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Review
. 2010 Jun;138(6):2073-2087.e3.
doi: 10.1053/j.gastro.2009.12.064.

Microsatellite Instability in Colorectal Cancer

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Free PMC article
Review

Microsatellite Instability in Colorectal Cancer

C Richard Boland et al. Gastroenterology. .
Free PMC article

Abstract

Microsatellite instability (MSI) is a hypermutable phenotype caused by the loss of DNA mismatch repair activity. MSI is detected in about 15% of all colorectal cancers; 3% are of these are associated with Lynch syndrome and the other 12% are caused by sporadic, acquired hypermethylation of the promoter of the MLH1 gene, which occurs in tumors with the CpG island methylator phenotype. Colorectal tumors with MSI have distinctive features, including a tendency to arise in the proximal colon, lymphocytic infiltrate, and a poorly differentiated, mucinous or signet ring appearance. They have a slightly better prognosis than colorectal tumors without MSI and do not have the same response to chemotherapeutics. Discovery of MSI in colorectal tumors has increased awareness of the diversity of colorectal cancers and implications for specialized management of patients.

Conflict of interest statement

Conflicts of interest

The authors disclose no conflicts.

Figures

Figure 1
Figure 1
MSI research associated with colorectal cancer from 1990 to 2010. EpCAM, epithelial cell adhesion molecule.
Figure 2
Figure 2
The DNA MMR system functions through a series of steps. (A) MSH2–MSH6 (MutSα) recognizes single base-pair mismatches, in which the DNA polymerase has matched the wrong base (G) with the T on the template (shown on left), and creates a sliding clamp around the DNA. This step that requires the exchange of adenosine triphoshpate (ATP) for adenosine diphosphate (ADP) (by MSH2, but not MSH6 or MSH3). The complex diffuses away from the mismatch site, which is then bound by the MLH1-PMS2 (MutLα) complex (right). This “matchmaker” complex moves along the new DNA chain until it encounters the DNA polymerase complex. (B) The DNA MMR protein sliding clamp interacts with exonuclease-1, proliferating cell nuclear antigen (PCNA), and DNA polymerase. This complex excises the daughter strand back to the site of the mismatch (shown on left). Eventually, the complex falls off the DNA and resynthesis occurs, correcting the error. (C) Variations on the DNA MMR theme. Whereas MSH2–MSH6 recognizes single pair mismatches and small IDLs, MSH2–MSH3 (MutSβ) complements this by also recognizing larger IDLs (shown on left). The right side shows the possible interactions with different MutL dimers, as MLH1 can dimerize with PMS2, PMS1, or MLH3. The preferred interaction with MSH2–MSH3 is MLH1–MLH3 (MutLγ), but the precise roles of the other MutL heterodimers in this reaction are not entirely understood.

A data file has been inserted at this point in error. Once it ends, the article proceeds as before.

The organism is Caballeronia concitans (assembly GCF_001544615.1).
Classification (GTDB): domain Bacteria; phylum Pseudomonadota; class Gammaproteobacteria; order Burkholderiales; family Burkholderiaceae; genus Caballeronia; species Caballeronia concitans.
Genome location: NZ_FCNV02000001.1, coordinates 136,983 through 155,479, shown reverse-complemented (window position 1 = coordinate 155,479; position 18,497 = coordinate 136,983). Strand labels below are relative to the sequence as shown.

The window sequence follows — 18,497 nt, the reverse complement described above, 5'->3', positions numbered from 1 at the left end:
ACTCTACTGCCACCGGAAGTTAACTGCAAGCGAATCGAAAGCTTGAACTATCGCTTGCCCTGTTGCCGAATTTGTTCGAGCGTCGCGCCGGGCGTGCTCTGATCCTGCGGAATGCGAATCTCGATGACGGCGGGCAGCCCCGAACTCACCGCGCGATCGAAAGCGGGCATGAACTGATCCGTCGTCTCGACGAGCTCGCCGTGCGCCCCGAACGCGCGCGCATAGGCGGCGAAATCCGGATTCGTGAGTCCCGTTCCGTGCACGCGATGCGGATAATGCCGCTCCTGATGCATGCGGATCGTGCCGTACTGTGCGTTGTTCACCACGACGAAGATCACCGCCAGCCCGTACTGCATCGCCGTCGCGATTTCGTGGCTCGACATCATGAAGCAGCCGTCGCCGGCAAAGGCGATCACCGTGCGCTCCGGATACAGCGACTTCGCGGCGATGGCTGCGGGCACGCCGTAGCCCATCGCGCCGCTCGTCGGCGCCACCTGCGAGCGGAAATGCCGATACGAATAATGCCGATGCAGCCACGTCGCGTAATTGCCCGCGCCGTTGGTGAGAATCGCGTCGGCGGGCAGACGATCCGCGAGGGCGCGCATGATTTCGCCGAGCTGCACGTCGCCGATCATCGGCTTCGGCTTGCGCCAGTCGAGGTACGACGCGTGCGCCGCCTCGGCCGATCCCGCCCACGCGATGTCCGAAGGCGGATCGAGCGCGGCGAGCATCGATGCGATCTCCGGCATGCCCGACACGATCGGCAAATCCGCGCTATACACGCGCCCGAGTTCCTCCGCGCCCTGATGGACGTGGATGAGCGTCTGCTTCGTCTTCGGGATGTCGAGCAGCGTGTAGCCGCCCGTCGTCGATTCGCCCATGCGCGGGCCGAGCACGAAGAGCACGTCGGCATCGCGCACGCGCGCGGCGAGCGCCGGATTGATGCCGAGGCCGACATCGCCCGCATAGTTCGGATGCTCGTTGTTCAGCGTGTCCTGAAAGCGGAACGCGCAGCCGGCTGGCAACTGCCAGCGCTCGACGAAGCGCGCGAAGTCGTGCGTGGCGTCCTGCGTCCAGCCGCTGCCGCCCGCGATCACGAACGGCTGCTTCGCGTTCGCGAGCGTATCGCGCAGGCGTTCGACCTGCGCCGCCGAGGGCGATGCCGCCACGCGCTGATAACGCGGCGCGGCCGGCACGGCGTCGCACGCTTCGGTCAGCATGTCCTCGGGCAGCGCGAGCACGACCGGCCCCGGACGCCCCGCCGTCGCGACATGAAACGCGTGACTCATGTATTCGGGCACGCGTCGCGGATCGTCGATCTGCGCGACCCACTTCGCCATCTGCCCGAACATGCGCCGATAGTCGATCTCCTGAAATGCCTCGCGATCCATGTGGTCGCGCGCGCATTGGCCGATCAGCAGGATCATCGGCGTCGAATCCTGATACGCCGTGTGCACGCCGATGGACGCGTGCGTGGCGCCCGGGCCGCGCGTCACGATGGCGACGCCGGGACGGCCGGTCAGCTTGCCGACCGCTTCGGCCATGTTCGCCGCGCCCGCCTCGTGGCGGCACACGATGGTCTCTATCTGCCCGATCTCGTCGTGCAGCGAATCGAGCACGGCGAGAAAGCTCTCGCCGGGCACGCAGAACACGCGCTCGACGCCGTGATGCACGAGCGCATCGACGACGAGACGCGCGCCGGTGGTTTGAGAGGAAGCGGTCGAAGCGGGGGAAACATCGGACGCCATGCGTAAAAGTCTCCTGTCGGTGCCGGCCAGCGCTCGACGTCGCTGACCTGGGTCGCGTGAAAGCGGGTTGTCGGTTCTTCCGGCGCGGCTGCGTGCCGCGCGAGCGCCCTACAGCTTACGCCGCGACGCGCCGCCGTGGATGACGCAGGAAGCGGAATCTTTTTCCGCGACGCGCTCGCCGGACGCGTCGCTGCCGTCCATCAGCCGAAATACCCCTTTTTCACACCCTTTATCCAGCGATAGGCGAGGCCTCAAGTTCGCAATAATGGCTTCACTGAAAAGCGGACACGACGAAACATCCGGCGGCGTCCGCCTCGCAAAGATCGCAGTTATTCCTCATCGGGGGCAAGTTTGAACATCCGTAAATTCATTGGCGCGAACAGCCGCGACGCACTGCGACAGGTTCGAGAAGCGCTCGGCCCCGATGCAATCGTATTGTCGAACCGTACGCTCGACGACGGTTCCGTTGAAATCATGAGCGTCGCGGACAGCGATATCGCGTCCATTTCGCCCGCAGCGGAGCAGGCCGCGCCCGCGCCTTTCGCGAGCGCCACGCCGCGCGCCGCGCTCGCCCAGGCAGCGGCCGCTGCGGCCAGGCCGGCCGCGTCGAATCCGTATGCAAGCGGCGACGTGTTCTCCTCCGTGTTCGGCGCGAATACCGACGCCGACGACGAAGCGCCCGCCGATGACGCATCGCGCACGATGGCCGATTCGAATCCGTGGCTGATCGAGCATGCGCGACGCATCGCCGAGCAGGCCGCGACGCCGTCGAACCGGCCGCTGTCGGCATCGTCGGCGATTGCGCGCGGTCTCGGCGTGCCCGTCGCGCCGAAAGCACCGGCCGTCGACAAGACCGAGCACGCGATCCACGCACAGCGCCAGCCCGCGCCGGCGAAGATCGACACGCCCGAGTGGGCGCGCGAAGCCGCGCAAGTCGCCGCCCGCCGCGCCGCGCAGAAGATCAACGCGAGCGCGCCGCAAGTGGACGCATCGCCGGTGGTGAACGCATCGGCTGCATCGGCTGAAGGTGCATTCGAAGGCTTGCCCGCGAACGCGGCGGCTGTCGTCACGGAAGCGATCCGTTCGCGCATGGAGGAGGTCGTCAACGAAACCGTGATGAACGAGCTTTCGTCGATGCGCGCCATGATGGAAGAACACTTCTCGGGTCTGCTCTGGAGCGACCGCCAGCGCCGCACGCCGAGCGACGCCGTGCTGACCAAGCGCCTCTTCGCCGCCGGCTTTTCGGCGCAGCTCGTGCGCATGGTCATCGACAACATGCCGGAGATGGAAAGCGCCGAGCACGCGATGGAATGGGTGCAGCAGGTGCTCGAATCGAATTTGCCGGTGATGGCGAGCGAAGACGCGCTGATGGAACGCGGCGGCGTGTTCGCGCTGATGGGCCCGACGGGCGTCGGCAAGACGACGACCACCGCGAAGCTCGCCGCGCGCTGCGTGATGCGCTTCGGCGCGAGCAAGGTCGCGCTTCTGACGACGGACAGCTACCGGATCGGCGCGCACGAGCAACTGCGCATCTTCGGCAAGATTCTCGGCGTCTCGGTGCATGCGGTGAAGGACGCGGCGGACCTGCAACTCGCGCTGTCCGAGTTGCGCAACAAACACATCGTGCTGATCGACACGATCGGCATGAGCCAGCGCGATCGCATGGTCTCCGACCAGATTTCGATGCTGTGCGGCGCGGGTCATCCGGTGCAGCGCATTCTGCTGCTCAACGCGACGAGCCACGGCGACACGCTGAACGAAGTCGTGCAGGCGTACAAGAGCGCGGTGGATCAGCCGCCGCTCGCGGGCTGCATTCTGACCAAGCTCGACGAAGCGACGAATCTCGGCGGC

Figure 3
Figure 3
MSI was initially discovered by autoradiography analyses of the PCR products after separation by gel electrophoresis (upper panel). N refers to DNA from the normal colon, and T from the tumor. The DNA polymerase used in PCR also has difficulty with the accurate amplification of templates, which is thought to be the explanation for the “ladder” of DNA bands that can be seen in the lanes for normal and tumor DNA. The upper panel illustrates the use of the 5 markers recommended by the National Cancer Institute consensus group; these consist of 3 dinucleotide repeats and 2 mononucleotide repeats (BAT25 and BAT26). In each instance, the DNA in the tumor has undergone somatic mutations (frequently, but not always, deletions), and the PCR product migrates to a different position on the gel, as indicated by the arrowheads. The lower panel shows the PCR products as they are analyzed by most laboratories using automated DNA sequencing with fluorescent primers. In this instance, 5 mononucleotide repeats have been analyzed, and in each instance, the mutations consist of deletions with different electrophoretic mobility (mutant alleles indicated by the arrows).
Figure 4
Figure 4
The regions of protein–protein interactions among the members of the MMR system. Mutations in the regions of protein interactions are particularly likely to disrupt MMR function. Key interactions are illustrated among the MutS proteins, among the MutL proteins, and between these proteins and Exo1. ATP, adenosine triphosphate; PMS, post-meiotic segregation.
Figure 5
Figure 5
There are 2 molecular pathways to the development of CRC with MSI. Approximately 20%–25% of colorectal tumors with MSI arise in individuals with Lynch syndrome. These tumors contain a germline mutation in one of the MMR genes, followed by a second hit to the wild-type copy (inherited from the unaffected parent); this could occur via LOH, methylation, or point mutation. Defects in MMR result in MSI and rapid accumulation of somatic mutations. It has been proposed that tumors arise via mutations in a few critical genes, but that large numbers of microsatellite mutations also occur—most of which are simply passengers that provide the mutational signature used to identify tumors with MSI. Colorectal tumors that arise in patients with Lynch syndrome often have mutations in KRAS. Most cases of CRC associated with MSI are not inherited (familial), but arise through sporadic methylation-induced silencing of MLH1. These sporadic tumors have the CIMP signature, resulting in methylation of many gene promoters. When the MLH1 promoter is methylated, MMR activity fails and MSI ensues. Thus, the mutational signature of sporadic tumors includes CIMP and MSI. BRAF mutations are also observed in most sporadic colorectal tumors, but do not occur in tumors of patients with Lynch syndrome.

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